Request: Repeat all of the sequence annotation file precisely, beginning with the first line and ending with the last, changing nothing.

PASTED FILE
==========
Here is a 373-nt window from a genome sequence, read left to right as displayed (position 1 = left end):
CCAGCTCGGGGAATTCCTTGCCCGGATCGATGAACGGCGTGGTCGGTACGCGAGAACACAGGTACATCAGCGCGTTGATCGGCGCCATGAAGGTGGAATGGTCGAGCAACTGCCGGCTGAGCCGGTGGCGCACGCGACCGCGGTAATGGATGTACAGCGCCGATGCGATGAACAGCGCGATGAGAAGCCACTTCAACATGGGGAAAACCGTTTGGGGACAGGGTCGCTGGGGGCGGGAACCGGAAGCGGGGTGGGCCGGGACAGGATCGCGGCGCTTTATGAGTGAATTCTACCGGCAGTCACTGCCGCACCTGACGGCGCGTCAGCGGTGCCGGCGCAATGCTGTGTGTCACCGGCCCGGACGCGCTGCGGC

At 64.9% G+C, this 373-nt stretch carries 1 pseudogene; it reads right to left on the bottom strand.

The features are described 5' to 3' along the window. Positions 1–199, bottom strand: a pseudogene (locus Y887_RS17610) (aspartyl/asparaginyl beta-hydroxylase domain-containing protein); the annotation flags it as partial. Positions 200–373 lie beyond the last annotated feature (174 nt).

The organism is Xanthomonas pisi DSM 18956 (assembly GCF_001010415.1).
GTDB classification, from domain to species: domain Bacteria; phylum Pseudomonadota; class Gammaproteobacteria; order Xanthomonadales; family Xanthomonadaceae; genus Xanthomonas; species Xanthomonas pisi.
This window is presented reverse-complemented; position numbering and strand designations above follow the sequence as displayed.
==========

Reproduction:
Here is a 373-nt window from a genome sequence, read left to right as displayed (position 1 = left end):
CCAGCTCGGGGAATTCCTTGCCCGGATCGATGAACGGCGTGGTCGGTACGCGAGAACACAGGTACATCAGCGCGTTGATCGGCGCCATGAAGGTGGAATGGTCGAGCAACTGCCGGCTGAGCCGGTGGCGCACGCGACCGCGGTAATGGATGTACAGCGCCGATGCGATGAACAGCGCGATGAGAAGCCACTTCAACATGGGGAAAACCGTTTGGGGACAGGGTCGCTGGGGGCGGGAACCGGAAGCGGGGTGGGCCGGGACAGGATCGCGGCGCTTTATGAGTGAATTCTACCGGCAGTCACTGCCGCACCTGACGGCGCGTCAGCGGTGCCGGCGCAATGCTGTGTGTCACCGGCCCGGACGCGCTGCGGC

At 64.9% G+C, this 373-nt stretch carries 1 pseudogene; it reads right to left on the bottom strand.

The features are described 5' to 3' along the window. Positions 1–199, bottom strand: a pseudogene (locus Y887_RS17610) (aspartyl/asparaginyl beta-hydroxylase domain-containing protein); the annotation flags it as partial. Positions 200–373 lie beyond the last annotated feature (174 nt).

The organism is Xanthomonas pisi DSM 18956 (assembly GCF_001010415.1).
GTDB classification, from domain to species: domain Bacteria; phylum Pseudomonadota; class Gammaproteobacteria; order Xanthomonadales; family Xanthomonadaceae; genus Xanthomonas; species Xanthomonas pisi.
This window is presented reverse-complemented; position numbering and strand designations above follow the sequence as displayed.